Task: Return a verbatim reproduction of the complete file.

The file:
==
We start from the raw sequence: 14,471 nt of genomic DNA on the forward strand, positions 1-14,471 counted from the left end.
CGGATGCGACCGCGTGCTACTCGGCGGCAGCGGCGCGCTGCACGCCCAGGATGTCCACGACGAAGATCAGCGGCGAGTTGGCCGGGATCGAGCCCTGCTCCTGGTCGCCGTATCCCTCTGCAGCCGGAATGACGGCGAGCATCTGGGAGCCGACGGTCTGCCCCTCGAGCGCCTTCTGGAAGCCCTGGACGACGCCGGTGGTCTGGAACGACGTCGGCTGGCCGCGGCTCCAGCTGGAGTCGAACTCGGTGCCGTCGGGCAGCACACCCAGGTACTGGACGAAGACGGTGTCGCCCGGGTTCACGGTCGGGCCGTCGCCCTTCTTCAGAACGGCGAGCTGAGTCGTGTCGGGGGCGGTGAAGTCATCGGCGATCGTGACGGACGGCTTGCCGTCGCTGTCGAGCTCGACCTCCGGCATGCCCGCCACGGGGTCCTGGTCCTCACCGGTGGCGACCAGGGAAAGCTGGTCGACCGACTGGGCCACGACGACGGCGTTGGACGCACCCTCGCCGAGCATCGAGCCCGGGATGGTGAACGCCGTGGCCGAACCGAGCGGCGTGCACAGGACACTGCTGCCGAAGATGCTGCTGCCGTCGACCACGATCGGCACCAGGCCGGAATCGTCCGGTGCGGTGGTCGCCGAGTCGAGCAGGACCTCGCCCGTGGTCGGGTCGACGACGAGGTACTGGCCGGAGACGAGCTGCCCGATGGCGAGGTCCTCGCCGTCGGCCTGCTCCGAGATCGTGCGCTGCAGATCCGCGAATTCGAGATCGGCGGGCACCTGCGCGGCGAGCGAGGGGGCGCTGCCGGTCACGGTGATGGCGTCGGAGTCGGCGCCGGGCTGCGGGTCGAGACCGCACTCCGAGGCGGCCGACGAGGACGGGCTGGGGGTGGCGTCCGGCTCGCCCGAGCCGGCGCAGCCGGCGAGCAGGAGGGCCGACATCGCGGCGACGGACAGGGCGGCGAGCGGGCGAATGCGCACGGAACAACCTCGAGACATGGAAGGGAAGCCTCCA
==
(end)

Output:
We start from the raw sequence: 14,471 nt of genomic DNA on the forward strand, positions 1-14,471 counted from the left end.
CGGATGCGACCGCGTGCTACTCGGCGGCAGCGGCGCGCTGCACGCCCAGGATGTCCACGACGAAGATCAGCGGCGAGTTGGCCGGGATCGAGCCCTGCTCCTGGTCGCCGTATCCCTCTGCAGCCGGAATGACGGCGAGCATCTGGGAGCCGACGGTCTGCCCCTCGAGCGCCTTCTGGAAGCCCTGGACGACGCCGGTGGTCTGGAACGACGTCGGCTGGCCGCGGCTCCAGCTGGAGTCGAACTCGGTGCCGTCGGGCAGCACACCCAGGTACTGGACGAAGACGGTGTCGCCCGGGTTCACGGTCGGGCCGTCGCCCTTCTTCAGAACGGCGAGCTGAGTCGTGTCGGGGGCGGTGAAGTCATCGGCGATCGTGACGGACGGCTTGCCGTCGCTGTCGAGCTCGACCTCCGGCATGCCCGCCACGGGGTCCTGGTCCTCACCGGTGGCGACCAGGGAAAGCTGGTCGACCGACTGGGCCACGACGACGGCGTTGGACGCACCCTCGCCGAGCATCGAGCCCGGGATGGTGAACGCCGTGGCCGAACCGAGCGGCGTGCACAGGACACTGCTGCCGAAGATGCTGCTGCCGTCGACCACGATCGGCACCAGGCCGGAATCGTCCGGTGCGGTGGTCGCCGAGTCGAGCAGGACCTCGCCCGTGGTCGGGTCGACGACGAGGTACTGGCCGGAGACGAGCTGCCCGATGGCGAGGTCCTCGCCGTCGGCCTGCTCCGAGATCGTGCGCTGCAGATCCGCGAATTCGAGATCGGCGGGCACCTGCGCGGCGAGCGAGGGGGCGCTGCCGGTCACGGTGATGGCGTCGGAGTCGGCGCCGGGCTGCGGGTCGAGACCGCACTCCGAGGCGGCCGACGAGGACGGGCTGGGGGTGGCGTCCGGCTCGCCCGAGCCGGCGCAGCCGGCGAGCAGGAGGGCCGACATCGCGGCGACGGACAGGGCGGCGAGCGGGCGAATGCGCACGGAACAACCTCGAGACATGGAAGGGAAGCCTCCA